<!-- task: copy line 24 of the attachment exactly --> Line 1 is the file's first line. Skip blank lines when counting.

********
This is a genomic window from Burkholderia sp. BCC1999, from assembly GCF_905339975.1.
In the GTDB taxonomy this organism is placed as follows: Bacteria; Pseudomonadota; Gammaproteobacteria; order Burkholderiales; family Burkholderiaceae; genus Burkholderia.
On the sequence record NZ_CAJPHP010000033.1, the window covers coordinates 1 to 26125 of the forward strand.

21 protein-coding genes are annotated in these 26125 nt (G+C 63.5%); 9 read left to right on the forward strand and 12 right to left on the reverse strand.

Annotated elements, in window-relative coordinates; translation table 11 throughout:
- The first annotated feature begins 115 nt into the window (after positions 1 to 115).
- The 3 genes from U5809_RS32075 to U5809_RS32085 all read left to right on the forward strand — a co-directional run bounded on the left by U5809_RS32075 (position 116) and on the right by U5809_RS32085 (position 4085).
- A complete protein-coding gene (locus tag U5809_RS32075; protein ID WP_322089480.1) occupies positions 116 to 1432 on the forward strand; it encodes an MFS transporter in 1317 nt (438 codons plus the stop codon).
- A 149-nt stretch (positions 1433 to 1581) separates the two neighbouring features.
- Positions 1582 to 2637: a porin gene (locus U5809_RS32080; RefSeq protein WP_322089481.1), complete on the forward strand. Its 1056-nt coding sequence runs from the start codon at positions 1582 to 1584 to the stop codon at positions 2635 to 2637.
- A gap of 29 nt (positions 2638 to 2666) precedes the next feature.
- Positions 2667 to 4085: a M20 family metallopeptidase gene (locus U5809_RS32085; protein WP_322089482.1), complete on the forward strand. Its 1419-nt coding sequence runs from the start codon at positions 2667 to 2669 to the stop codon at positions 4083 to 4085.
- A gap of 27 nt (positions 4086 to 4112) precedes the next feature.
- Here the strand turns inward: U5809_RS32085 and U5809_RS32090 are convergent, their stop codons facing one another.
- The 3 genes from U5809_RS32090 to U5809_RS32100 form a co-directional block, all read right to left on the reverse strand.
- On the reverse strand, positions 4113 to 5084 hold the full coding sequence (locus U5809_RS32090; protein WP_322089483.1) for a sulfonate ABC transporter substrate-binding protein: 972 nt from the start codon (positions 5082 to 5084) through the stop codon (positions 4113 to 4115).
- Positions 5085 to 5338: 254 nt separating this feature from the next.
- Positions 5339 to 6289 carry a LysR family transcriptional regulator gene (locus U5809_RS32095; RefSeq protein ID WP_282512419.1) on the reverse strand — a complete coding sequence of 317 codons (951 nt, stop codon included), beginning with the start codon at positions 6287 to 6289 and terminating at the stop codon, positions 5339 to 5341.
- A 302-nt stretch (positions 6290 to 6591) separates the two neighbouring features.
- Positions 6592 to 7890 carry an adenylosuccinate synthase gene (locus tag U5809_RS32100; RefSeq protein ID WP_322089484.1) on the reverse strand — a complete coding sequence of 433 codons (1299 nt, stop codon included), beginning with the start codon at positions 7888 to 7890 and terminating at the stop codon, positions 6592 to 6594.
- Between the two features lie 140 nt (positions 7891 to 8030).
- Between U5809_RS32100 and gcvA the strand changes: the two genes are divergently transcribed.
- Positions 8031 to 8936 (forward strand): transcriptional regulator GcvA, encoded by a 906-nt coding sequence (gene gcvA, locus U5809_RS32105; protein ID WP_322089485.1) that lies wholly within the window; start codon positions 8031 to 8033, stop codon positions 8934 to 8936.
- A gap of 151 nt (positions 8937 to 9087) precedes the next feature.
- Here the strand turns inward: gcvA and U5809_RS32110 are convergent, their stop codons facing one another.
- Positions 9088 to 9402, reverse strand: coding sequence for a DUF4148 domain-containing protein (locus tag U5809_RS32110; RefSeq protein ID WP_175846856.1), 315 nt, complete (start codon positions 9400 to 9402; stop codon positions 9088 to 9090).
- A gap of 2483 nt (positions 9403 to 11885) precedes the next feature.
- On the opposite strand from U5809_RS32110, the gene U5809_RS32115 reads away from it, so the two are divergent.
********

- A gap of 151 nt (positions 8937 to 9087) precedes the next feature.